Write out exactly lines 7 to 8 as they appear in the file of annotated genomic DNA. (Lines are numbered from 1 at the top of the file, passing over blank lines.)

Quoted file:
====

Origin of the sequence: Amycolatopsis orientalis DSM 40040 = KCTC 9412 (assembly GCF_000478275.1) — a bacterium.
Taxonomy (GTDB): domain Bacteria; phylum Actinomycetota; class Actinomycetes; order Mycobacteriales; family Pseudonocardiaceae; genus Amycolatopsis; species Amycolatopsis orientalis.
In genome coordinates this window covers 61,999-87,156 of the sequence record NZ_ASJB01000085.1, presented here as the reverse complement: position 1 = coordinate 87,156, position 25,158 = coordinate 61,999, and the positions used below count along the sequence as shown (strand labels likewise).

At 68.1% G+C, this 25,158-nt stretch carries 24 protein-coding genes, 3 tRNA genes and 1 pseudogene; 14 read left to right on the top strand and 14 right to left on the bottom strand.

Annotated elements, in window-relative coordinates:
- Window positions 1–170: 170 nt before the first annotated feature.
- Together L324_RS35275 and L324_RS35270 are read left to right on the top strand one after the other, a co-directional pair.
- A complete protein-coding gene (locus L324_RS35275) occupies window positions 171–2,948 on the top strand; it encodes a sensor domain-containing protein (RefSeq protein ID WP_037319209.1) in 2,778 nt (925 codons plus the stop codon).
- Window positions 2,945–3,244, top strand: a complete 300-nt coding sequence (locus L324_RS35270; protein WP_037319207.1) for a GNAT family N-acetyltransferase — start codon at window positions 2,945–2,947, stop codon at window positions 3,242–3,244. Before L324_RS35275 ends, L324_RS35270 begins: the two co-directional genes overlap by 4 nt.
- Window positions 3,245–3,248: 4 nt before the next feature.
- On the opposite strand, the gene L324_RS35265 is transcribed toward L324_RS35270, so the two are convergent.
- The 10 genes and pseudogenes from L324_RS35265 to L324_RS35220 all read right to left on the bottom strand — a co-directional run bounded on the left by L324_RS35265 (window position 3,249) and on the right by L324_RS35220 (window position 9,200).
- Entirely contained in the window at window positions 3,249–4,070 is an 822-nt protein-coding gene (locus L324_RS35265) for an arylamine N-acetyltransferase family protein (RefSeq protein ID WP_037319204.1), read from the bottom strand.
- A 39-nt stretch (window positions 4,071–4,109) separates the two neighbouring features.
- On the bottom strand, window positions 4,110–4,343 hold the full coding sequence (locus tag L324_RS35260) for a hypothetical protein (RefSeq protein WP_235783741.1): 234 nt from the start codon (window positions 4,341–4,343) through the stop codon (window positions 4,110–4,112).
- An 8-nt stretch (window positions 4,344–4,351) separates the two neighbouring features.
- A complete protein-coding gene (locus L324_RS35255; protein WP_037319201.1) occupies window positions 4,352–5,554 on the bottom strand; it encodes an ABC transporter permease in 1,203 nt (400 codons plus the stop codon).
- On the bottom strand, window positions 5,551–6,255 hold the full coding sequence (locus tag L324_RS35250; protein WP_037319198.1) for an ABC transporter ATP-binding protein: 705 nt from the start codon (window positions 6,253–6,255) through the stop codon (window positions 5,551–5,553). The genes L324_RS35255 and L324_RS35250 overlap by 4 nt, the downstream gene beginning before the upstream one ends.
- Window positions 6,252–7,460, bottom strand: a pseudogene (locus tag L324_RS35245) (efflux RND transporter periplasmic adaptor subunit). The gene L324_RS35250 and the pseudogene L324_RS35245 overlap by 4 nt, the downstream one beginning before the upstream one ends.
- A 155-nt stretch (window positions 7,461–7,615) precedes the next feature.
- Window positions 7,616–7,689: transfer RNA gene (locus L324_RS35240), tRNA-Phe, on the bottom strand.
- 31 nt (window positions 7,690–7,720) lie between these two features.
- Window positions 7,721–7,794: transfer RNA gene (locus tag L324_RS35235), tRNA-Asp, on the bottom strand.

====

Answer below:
- Together L324_RS35275 and L324_RS35270 are read left to right on the top strand one after the other, a co-directional pair.
- A complete protein-coding gene (locus L324_RS35275) occupies window positions 171–2,948 on the top strand; it encodes a sensor domain-containing protein (RefSeq protein ID WP_037319209.1) in 2,778 nt (925 codons plus the stop codon).